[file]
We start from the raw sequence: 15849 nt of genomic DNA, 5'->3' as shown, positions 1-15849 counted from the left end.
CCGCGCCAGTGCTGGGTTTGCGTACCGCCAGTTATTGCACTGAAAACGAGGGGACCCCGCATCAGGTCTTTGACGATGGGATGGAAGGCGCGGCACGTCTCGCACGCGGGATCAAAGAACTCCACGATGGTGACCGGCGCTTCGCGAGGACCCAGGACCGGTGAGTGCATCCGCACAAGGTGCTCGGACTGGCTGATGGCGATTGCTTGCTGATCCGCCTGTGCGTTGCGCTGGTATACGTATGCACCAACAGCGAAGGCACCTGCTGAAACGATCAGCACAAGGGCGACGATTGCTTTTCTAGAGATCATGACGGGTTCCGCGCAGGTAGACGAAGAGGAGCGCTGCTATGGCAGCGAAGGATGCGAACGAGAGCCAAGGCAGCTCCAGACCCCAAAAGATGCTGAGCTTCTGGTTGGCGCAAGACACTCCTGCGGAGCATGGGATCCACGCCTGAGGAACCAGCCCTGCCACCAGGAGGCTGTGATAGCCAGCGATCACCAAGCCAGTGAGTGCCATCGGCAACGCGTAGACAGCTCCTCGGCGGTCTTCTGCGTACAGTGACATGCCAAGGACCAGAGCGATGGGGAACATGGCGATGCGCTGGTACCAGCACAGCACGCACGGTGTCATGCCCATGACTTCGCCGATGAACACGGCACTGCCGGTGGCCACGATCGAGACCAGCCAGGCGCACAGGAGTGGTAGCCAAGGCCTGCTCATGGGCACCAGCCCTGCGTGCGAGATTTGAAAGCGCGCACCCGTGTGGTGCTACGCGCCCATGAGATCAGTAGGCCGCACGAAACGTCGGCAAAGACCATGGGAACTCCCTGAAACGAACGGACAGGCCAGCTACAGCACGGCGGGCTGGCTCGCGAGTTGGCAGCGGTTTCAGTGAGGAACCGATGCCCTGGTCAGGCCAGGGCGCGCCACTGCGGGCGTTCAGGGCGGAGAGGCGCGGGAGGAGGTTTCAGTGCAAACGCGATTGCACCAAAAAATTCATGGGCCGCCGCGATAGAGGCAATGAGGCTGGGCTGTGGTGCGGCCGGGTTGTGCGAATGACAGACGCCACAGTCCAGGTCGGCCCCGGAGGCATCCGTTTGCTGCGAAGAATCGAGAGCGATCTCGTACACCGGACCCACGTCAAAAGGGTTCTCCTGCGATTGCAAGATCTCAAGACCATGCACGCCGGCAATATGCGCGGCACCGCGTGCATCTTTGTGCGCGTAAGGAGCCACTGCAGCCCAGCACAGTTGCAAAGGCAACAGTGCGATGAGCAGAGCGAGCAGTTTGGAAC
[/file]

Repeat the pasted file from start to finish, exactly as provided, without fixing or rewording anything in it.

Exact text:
We start from the raw sequence: 15849 nt of genomic DNA, 5'->3' as shown, positions 1-15849 counted from the left end.
CCGCGCCAGTGCTGGGTTTGCGTACCGCCAGTTATTGCACTGAAAACGAGGGGACCCCGCATCAGGTCTTTGACGATGGGATGGAAGGCGCGGCACGTCTCGCACGCGGGATCAAAGAACTCCACGATGGTGACCGGCGCTTCGCGAGGACCCAGGACCGGTGAGTGCATCCGCACAAGGTGCTCGGACTGGCTGATGGCGATTGCTTGCTGATCCGCCTGTGCGTTGCGCTGGTATACGTATGCACCAACAGCGAAGGCACCTGCTGAAACGATCAGCACAAGGGCGACGATTGCTTTTCTAGAGATCATGACGGGTTCCGCGCAGGTAGACGAAGAGGAGCGCTGCTATGGCAGCGAAGGATGCGAACGAGAGCCAAGGCAGCTCCAGACCCCAAAAGATGCTGAGCTTCTGGTTGGCGCAAGACACTCCTGCGGAGCATGGGATCCACGCCTGAGGAACCAGCCCTGCCACCAGGAGGCTGTGATAGCCAGCGATCACCAAGCCAGTGAGTGCCATCGGCAACGCGTAGACAGCTCCTCGGCGGTCTTCTGCGTACAGTGACATGCCAAGGACCAGAGCGATGGGGAACATGGCGATGCGCTGGTACCAGCACAGCACGCACGGTGTCATGCCCATGACTTCGCCGATGAACACGGCACTGCCGGTGGCCACGATCGAGACCAGCCAGGCGCACAGGAGTGGTAGCCAAGGCCTGCTCATGGGCACCAGCCCTGCGTGCGAGATTTGAAAGCGCGCACCCGTGTGGTGCTACGCGCCCATGAGATCAGTAGGCCGCACGAAACGTCGGCAAAGACCATGGGAACTCCCTGAAACGAACGGACAGGCCAGCTACAGCACGGCGGGCTGGCTCGCGAGTTGGCAGCGGTTTCAGTGAGGAACCGATGCCCTGGTCAGGCCAGGGCGCGCCACTGCGGGCGTTCAGGGCGGAGAGGCGCGGGAGGAGGTTTCAGTGCAAACGCGATTGCACCAAAAAATTCATGGGCCGCCGCGATAGAGGCAATGAGGCTGGGCTGTGGTGCGGCCGGGTTGTGCGAATGACAGACGCCACAGTCCAGGTCGGCCCCGGAGGCATCCGTTTGCTGCGAAGAATCGAGAGCGATCTCGTACACCGGACCCACGTCAAAAGGGTTCTCCTGCGATTGCAAGATCTCAAGACCATGCACGCCGGCAATATGCGCGGCACCGCGTGCATCTTTGTGCGCGTAAGGAGCCACTGCAGCCCAGCACAGTTGCAAAGGCAACAGTGCGATGAGCAGAGCGAGCAGTTTGGAAC